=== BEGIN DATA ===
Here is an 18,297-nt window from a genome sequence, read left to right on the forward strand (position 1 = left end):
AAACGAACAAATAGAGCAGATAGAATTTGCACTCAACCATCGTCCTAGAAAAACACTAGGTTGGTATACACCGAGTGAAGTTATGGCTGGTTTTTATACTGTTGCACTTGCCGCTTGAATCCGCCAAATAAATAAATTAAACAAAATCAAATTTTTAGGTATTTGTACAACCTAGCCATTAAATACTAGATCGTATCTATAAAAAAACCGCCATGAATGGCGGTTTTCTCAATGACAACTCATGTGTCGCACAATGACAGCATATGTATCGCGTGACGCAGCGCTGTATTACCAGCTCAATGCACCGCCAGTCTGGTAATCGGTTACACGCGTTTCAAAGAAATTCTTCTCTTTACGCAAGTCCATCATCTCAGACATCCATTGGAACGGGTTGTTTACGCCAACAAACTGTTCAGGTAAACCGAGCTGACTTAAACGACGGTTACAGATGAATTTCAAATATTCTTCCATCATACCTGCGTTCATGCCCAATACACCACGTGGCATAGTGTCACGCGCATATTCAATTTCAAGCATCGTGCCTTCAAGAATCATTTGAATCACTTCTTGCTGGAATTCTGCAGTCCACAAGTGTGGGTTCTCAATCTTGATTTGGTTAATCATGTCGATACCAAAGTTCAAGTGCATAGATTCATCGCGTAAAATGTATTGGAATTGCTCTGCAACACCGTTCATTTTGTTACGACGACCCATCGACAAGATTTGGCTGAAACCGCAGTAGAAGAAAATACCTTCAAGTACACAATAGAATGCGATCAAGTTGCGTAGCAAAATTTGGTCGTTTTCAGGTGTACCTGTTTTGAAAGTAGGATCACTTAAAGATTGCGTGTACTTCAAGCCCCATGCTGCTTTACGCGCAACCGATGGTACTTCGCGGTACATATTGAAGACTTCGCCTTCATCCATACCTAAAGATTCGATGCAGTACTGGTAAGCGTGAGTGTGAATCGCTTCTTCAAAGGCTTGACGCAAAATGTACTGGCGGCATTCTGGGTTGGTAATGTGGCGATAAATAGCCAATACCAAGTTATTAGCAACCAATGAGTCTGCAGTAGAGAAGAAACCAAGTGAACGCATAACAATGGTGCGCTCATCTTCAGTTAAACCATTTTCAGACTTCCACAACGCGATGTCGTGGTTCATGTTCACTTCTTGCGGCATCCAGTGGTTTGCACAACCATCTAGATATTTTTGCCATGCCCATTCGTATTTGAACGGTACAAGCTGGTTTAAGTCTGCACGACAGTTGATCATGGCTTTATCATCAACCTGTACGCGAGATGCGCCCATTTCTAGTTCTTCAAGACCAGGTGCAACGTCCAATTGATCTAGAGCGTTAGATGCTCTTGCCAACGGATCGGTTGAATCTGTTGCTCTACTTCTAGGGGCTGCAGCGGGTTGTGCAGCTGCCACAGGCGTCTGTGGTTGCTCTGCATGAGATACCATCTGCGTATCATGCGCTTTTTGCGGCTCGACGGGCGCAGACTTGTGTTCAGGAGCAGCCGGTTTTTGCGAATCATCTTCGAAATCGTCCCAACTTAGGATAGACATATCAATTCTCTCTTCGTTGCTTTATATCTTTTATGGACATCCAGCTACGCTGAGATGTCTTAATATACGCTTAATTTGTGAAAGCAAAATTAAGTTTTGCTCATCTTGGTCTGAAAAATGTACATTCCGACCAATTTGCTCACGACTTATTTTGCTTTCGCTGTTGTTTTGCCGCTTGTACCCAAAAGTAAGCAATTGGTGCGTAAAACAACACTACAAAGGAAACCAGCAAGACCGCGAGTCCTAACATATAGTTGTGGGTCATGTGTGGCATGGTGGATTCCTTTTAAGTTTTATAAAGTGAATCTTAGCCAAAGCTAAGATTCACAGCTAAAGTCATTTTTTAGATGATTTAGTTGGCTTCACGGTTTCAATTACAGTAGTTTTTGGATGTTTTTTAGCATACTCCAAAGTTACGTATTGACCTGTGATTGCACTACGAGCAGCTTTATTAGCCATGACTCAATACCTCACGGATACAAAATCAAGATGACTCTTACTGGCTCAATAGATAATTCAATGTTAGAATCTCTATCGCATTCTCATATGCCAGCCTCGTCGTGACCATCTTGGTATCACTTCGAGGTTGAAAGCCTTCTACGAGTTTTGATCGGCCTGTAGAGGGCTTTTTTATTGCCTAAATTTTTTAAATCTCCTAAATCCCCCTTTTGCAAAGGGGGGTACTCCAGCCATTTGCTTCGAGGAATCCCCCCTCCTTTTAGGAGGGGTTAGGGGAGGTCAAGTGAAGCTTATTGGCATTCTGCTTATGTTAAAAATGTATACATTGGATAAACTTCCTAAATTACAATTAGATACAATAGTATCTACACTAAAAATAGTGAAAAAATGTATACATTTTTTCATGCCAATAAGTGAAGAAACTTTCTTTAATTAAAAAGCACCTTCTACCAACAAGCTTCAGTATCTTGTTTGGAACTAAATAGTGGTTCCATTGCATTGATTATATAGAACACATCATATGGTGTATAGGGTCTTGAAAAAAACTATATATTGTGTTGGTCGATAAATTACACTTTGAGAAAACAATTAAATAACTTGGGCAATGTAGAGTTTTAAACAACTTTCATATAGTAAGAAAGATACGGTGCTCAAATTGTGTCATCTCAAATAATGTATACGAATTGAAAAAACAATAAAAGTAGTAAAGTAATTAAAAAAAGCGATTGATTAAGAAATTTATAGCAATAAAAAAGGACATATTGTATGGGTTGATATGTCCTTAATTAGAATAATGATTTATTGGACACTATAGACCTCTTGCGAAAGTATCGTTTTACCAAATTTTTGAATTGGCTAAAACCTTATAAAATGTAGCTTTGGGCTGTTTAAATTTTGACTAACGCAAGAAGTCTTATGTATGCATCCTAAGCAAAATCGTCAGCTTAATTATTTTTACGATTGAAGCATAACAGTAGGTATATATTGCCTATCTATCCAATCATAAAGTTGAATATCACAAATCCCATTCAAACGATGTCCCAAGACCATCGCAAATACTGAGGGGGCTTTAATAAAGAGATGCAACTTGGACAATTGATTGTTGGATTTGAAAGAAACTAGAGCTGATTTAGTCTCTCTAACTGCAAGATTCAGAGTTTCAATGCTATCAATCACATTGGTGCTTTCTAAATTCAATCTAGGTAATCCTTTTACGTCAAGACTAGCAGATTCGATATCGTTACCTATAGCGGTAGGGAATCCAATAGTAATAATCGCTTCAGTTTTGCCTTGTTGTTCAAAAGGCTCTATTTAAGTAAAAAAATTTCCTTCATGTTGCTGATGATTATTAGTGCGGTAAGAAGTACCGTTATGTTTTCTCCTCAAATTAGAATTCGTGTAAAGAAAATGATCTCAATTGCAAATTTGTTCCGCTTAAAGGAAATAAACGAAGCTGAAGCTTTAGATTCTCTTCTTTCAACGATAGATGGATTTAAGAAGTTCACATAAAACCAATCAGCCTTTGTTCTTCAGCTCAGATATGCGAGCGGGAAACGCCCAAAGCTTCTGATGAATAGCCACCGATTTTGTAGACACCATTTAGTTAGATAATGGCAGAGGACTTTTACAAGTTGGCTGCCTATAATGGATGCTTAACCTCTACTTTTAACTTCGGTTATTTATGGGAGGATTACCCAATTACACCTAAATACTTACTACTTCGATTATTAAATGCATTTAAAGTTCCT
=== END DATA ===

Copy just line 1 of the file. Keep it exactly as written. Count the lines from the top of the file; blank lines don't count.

Here is an 18,297-nt window from a genome sequence, read left to right on the forward strand (position 1 = left end):